14. 14. Figure 4. Complete collapse of the left lung prior to chest physical therapy Patient Example Figure 5. Reexpansion of the left lung 1 hour following one chest physical therapy treatment. #2 The following example demonstrates the development of a left :lung collapse (Fig. 4) despite prone positioning and tracheal suctioning. Chest physical therapy that includedl postural drainage with percussion and vibration was necessary t o reexpand the patient's left lung. Chest pllysical therapy eliminated the need for therapeutic bronchoscopy, a more costly procedure with risks of hypoxemia and life-threatening cardiac arrhythmias. A 22-year-old white man was admitted to the trauma center fbllowing a diving injury with a C-4 teardrop compression ti-acturr. Neut-ologicalexamination following American Spinal Injury Association Standards revealed incomplete sensory deficit (impaired sensation at C-6, C-7, T-3 to T-5, L-3, and a111sacral segments). Motor level was C-4. The patient required mechanical ventilation for respiratory support. 'Table 5 describes the sequence of therapeutic positioning, airway siictioning, and the need for chest physical therapy due to an increasing left-lung atelectasis. Following chest physical therapy, the patient's Sao, increased from 87% to 99% and his Pao,/Flo, ratio increased from 53 to 420. The patient's FIO, was lowered from 100% to 40% within 24 hours of treatment. I n addition, the left-lung atelectasis resolved immediately following 45 minutes of chest physical therapy, as noted in Figure 5. Prone positioning and suctioni~~g not prevent did the secretion retention that resulted in collapse of the patient's left lung. Special Conditions Table 6 summarizes the medical conditions commorilv found in patients in the ICU, indications for chest physical therapy, and treatment guidelines. Summary This article provides a discussion of the literature relating to chest physical therapy, indications for treatment, and the rationale for its use in the ICU. Comparisons are made with therapeutic bronchoscopy and therapeutic positioning. The complications of tracheal suctioning are discussed as well as methods for minimizing hypoxemia, and the necessary features of suction catheters are described. Although patient mobilization and deepbreathing exercises with coughing can often replace postural drainage, percussion, and vibration, many patients in the ICU cannot be mobilized sufficiently to eliminate the sequelae of secretion retention due to the severity of injury or illness and the paraphernalia necessary to sustain life. I believe that when a clear indication for chest physical therapy is present, it can be performed safely and effectively by clinicians who have received training in the ICU. I contend that the recommended treatment of lobar and segmental atelectasis is postural drainage with percussion and vibration in conju~lctionwith airway suctioning for patients who are intubated. Further research is needed to assess the efficacy of manual hyperinflation i11 patients who are mechanically ventilated and the efficacy of therapeutic positioning without postural drainage and manual techniques. Physical Therapy . Volume 76 . Number 6 . June 1996 Downloaded from http://ptjournal.apta.org/ by guest on July 21, 2013 Ciesla . 62 1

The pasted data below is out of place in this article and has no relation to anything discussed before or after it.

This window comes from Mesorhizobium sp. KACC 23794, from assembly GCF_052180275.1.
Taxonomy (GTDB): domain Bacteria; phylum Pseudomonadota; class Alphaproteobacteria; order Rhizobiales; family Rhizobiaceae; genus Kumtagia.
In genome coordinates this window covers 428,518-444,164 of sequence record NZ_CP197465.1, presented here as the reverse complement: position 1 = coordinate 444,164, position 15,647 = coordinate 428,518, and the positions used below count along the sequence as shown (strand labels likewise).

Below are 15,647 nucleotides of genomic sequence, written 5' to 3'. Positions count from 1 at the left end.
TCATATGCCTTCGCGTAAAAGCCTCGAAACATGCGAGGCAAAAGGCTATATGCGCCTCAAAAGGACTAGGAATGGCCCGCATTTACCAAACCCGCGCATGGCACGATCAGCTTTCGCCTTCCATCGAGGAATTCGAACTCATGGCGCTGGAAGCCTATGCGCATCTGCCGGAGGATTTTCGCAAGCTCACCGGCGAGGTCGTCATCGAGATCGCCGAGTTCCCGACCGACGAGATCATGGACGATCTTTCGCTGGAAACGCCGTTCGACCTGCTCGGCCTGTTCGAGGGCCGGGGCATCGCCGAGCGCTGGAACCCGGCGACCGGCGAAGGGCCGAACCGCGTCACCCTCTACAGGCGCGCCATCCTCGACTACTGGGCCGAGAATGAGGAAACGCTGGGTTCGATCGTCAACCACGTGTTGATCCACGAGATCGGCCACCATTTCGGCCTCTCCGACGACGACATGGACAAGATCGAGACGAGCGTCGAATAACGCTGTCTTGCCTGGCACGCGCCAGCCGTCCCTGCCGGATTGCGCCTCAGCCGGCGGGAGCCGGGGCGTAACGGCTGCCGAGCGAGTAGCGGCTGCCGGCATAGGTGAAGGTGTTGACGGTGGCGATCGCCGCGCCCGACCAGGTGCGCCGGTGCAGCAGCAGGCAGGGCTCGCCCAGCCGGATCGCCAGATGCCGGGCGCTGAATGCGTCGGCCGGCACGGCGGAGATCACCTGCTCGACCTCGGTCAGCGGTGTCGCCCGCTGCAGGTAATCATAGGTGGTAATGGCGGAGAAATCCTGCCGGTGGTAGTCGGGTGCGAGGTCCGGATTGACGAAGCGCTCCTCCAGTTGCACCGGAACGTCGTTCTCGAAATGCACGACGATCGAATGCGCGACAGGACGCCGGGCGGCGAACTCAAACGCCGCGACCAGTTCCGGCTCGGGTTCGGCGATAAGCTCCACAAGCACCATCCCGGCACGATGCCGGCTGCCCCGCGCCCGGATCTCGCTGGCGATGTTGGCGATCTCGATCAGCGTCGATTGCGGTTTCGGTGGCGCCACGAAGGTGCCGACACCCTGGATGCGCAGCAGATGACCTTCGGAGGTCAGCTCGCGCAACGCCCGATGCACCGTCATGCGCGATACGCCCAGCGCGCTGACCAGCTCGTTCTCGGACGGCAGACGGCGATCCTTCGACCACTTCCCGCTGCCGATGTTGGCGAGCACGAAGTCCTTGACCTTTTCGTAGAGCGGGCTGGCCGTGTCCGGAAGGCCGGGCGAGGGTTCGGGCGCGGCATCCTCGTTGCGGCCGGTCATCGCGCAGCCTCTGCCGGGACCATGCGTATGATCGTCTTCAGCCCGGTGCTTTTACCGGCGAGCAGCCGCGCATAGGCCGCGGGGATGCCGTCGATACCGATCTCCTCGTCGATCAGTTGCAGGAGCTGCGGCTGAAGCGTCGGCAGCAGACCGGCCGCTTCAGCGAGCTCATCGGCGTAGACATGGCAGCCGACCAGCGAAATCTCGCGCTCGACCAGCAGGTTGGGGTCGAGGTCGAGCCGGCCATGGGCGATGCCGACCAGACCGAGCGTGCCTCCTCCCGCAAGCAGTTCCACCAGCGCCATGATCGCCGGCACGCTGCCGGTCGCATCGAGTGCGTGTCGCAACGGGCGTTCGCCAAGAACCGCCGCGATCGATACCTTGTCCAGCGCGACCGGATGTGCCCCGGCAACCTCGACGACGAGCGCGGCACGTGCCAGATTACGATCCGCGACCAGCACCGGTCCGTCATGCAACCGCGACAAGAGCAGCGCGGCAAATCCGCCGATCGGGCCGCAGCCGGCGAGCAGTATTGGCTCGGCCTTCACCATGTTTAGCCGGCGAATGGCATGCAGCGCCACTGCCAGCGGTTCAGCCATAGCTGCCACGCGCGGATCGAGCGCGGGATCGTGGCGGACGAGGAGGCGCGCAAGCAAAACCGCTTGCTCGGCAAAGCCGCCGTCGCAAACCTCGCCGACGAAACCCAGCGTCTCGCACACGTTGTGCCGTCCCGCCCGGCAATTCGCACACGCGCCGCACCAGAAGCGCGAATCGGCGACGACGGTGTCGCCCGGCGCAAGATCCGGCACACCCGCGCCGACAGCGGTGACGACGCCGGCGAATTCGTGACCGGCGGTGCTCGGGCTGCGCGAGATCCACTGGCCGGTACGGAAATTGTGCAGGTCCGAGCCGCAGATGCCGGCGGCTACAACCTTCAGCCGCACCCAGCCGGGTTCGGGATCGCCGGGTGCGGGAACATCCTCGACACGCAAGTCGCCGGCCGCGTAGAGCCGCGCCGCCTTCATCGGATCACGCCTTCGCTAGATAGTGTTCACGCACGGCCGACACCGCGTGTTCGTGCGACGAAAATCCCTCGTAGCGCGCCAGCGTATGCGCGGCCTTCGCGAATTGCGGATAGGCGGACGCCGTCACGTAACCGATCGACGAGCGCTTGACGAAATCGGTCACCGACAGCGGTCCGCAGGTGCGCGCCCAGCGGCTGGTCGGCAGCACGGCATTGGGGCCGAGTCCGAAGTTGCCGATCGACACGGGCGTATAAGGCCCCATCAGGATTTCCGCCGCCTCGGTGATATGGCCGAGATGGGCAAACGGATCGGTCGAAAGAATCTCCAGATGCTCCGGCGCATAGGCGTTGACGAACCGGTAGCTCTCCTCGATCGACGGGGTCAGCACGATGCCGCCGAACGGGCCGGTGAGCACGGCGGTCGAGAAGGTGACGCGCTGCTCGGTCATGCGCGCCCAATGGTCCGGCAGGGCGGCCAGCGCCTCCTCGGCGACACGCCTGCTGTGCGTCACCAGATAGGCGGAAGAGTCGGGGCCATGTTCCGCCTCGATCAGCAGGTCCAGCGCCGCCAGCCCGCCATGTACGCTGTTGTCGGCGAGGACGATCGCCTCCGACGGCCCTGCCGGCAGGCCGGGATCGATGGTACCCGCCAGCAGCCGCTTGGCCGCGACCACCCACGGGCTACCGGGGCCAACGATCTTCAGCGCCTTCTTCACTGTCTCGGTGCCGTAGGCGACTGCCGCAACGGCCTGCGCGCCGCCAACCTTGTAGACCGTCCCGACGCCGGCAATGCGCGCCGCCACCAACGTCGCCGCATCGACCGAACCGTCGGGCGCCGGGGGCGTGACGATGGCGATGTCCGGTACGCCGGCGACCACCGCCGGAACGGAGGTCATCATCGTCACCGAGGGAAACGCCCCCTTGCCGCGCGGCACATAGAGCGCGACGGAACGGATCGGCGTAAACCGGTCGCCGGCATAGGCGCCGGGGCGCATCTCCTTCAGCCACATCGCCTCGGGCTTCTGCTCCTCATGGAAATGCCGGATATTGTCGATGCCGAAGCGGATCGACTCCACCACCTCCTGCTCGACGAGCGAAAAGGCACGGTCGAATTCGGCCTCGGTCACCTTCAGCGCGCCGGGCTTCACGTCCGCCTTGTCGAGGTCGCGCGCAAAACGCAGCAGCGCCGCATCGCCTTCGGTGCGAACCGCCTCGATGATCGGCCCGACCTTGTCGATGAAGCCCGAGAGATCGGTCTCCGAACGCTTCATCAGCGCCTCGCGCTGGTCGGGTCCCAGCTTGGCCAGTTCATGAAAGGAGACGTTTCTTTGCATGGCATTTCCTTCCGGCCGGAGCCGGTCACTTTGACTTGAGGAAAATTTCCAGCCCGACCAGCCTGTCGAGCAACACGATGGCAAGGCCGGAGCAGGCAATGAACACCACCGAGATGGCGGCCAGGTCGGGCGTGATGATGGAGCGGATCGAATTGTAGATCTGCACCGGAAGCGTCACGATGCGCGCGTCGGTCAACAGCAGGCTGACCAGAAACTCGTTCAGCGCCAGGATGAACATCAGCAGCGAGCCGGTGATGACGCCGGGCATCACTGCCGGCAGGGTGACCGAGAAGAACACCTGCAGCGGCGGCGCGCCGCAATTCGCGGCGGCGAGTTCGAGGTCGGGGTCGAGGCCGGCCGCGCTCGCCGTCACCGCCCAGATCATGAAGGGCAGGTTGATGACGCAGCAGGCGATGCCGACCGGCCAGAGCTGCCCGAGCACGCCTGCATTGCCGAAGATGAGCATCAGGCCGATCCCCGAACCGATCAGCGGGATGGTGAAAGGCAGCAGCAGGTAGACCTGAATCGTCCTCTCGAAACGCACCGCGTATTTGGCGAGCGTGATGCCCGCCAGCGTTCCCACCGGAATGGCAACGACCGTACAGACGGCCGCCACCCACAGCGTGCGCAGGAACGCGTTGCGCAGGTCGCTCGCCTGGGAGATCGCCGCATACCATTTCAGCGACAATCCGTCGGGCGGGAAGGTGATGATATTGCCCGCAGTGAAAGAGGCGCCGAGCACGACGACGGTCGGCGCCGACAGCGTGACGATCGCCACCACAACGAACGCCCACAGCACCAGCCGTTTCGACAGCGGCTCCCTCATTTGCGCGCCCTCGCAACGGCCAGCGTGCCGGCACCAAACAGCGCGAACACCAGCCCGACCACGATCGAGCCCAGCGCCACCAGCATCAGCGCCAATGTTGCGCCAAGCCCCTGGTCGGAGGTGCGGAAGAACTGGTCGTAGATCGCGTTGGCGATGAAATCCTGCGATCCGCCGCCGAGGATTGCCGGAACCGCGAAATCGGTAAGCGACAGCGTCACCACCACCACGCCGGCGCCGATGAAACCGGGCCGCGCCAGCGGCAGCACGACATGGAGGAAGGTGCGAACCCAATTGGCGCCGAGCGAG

15. 15. Table 6. Chest Physical Therapy With Special Conditions" Condition Treatment Increased intracranial pressure Maintain cerebral perfusion pressure >50 mm Hg and ICP <25 mm Hg in the headdown positionb; routine headdown positioning is limited to 15 min; headdown positioning should be restricted when it exacerbates an increase in a cerebrospinal fluid leak Coagulopathy Determine cause; when copious bleeding occurs in the tracheobronchial tree, risk/benefit must be weighed; treatment is coordinated with other nursing interventions; suction carefully Bronchopleural fistula Chest physical therapy is continued to decrease incidence of infection and enhance healing; avoid prolonged periods of time with affected lung uppermost with positivepressure ventilation and PEEP, which may increase leakage through the fistula Spinal fracture Vest may be opened after patient positioning; after stabilization, use headdown positioning as indicated by the patient's clinical condition Rib fractures Avoid vigorous vibration Pulmonary embolus Avoid line occlusion; bed may need to be elevated to maximize flow Continuous venovenous hemodialysis Avoid line occlusion Peritoneal dialysis Treatment is given while the dialysate is draining from the abdomen to minimize intraabdominal pressure Extracorporeal lung assistance Avoid line occlusion; ensure that flow i s within preset guidelines Adult respiratory distress syndrome [ARDS) Prone positioning may optimize oxygenation; may require evaluative treatment to determine whether the patient is productive of secretions or whether lung volumes and Spa, improve with manual techniques and postural drainage Extrapleural hematoma Therapy may be restricted when the hematoma is expanding or the patient has a coagulopathy Pnemothorax, hemothorax Treatment is initiated after chest tube placement has been confirmed radiologically Lung abscess, lung contusion " Therapy is withheld until medical intervention Continuous arterial-venous hemodialysis Follow treatment of involved lung lobe or segment with treatment of dependent area to minimize tronsbronchial aspiration ICP=intr-acraoial pressure; PEEP=positivr el~dexpiratorypressure; Spo,=oxygen saturation measured by pulse oximetry. " Ciesla N . Chest physical therapy for the adult intensive care unit trauma patient. Physiral 7'hmapy Practice. 1994;3:92-108. Acknowledgments I acknowledge Bill Hammon, PT, Alex Sciaky, PT, CCS, and Susan Ludwick-Mihans, PT, for their critical review of the manuscript as it pertains to patients in the ICU. I thank Marianne Mars, PT, Jill Kuramoto, PT, and Faith Kousalis, PT, for their critique of the manuscript and for providing data for the case studies. References 1 Shapiro BA, Peruzzi WT. Changing practices in ventilator management: a review of the literature and suggested clinical correlations. Su~gay.1995;117:121-133. 2 Hardy KA. A review of airway clearance: new techniques, indications, and recommendations. Retpiratoly Care. 1994;39:440-452. 3 Pryor .]A, Webber B. Physiotherapy for cystic fibrosis: which trchnique? Physiothmapy. 1992;78:105-I 08. 4 Mortenson J, Falk M, Groth S, et al. The effects of postural drainage and positive expiratory pressure physiotherapy on tracheohronchial clearance in cystic fibrosis. Chest. 1991;100:1350-1357. 5 Palmer KNV, Sellick BA. The prevention of post operative pulmonary atelectasis. Lancet. 1953;1:164-1 68. 622 . Ciesla 6 Thoren L. Postoperative pulmonary complications: obselvations of their prevention by means of physiotherapy. Acta Chir Srand. 1954;107: 193-204. 7 Mackenzie CF, Shin B, McAslan TC. Chest physiotherapy: the effect on arterial oxygenation. Anesth Analg. 1978;57:28-30. 8 Mackenzie CF, Shin B, Hadi F, lmle PC. Changes in total lung/ thorax compliance following chest physiotherapy. Anesth Analg. 1980; 59:207-210. 9 Ciesla ND, Iilemic N, lmle PC. Chest physical therapy for the patient with multiple trauma. Phys Thm. 1981;61:202-205. 10 Walsh J, Vanderwarf D, Hoscheit C, et al. Unsuspected hernodynamic alterations during endotracheal suctioning. Chest. 1989;95:162165. 11 Klein P, Kemper M, Weissman C, et al. Attenuation of the hemodynamic responses to chest physical therapy. Chest. 1988;93:38-42. 12 Graham M'G, Bradley DA. Efficacy of chest physiotherapy and intermittent positive pressure breathing in the resolution of pneumonia. N Engl J Med. 1978;299:624-627. 13Britton S, Bejstedt M, Vedin L. Chest physiotherapy in primary pneumonia. BMJ. 1985;290: 1703-1704. 14 Severinghaus JW, Kelleher JF. Recent developments in p ~ ~ l oximse etry. Anstthesiology. 1992;76:1019. Physical Therapy . Volume 76 . Number 6 . June 1996 Downloaded from http://ptjournal.apta.org/ by guest on July 21, 2013